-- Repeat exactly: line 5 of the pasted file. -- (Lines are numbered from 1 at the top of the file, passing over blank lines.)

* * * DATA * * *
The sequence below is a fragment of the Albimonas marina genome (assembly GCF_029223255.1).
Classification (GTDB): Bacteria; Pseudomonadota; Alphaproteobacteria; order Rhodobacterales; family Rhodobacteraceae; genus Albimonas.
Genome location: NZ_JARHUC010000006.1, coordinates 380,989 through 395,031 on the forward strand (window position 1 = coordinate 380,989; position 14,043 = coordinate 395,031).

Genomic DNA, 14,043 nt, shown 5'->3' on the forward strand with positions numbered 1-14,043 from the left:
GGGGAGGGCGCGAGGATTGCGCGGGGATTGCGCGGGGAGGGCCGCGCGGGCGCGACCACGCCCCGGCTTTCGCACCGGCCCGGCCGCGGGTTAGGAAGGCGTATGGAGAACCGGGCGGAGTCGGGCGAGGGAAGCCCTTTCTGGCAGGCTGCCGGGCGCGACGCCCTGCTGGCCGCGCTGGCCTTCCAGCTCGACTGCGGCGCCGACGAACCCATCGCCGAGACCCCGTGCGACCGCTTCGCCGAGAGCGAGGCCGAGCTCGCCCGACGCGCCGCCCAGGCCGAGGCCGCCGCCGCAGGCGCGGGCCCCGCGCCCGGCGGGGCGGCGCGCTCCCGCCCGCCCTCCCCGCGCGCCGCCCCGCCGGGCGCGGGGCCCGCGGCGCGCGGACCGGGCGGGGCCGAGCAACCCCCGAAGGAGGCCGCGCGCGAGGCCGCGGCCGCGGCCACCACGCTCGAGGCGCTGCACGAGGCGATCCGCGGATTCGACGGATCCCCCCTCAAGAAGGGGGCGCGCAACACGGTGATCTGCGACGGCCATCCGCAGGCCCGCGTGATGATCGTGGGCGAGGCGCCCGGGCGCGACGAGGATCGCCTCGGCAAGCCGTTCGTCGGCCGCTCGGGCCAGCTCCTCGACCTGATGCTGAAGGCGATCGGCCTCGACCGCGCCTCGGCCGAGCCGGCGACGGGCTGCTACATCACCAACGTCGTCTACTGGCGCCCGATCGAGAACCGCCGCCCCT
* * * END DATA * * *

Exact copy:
GGGGAGGGCGCGAGGATTGCGCGGGGATTGCGCGGGGAGGGCCGCGCGGGCGCGACCACGCCCCGGCTTTCGCACCGGCCCGGCCGCGGGTTAGGAAGGCGTATGGAGAACCGGGCGGAGTCGGGCGAGGGAAGCCCTTTCTGGCAGGCTGCCGGGCGCGACGCCCTGCTGGCCGCGCTGGCCTTCCAGCTCGACTGCGGCGCCGACGAACCCATCGCCGAGACCCCGTGCGACCGCTTCGCCGAGAGCGAGGCCGAGCTCGCCCGACGCGCCGCCCAGGCCGAGGCCGCCGCCGCAGGCGCGGGCCCCGCGCCCGGCGGGGCGGCGCGCTCCCGCCCGCCCTCCCCGCGCGCCGCCCCGCCGGGCGCGGGGCCCGCGGCGCGCGGACCGGGCGGGGCCGAGCAACCCCCGAAGGAGGCCGCGCGCGAGGCCGCGGCCGCGGCCACCACGCTCGAGGCGCTGCACGAGGCGATCCGCGGATTCGACGGATCCCCCCTCAAGAAGGGGGCGCGCAACACGGTGATCTGCGACGGCCATCCGCAGGCCCGCGTGATGATCGTGGGCGAGGCGCCCGGGCGCGACGAGGATCGCCTCGGCAAGCCGTTCGTCGGCCGCTCGGGCCAGCTCCTCGACCTGATGCTGAAGGCGATCGGCCTCGACCGCGCCTCGGCCGAGCCGGCGACGGGCTGCTACATCACCAACGTCGTCTACTGGCGCCCGATCGAGAACCGCCGCCCCT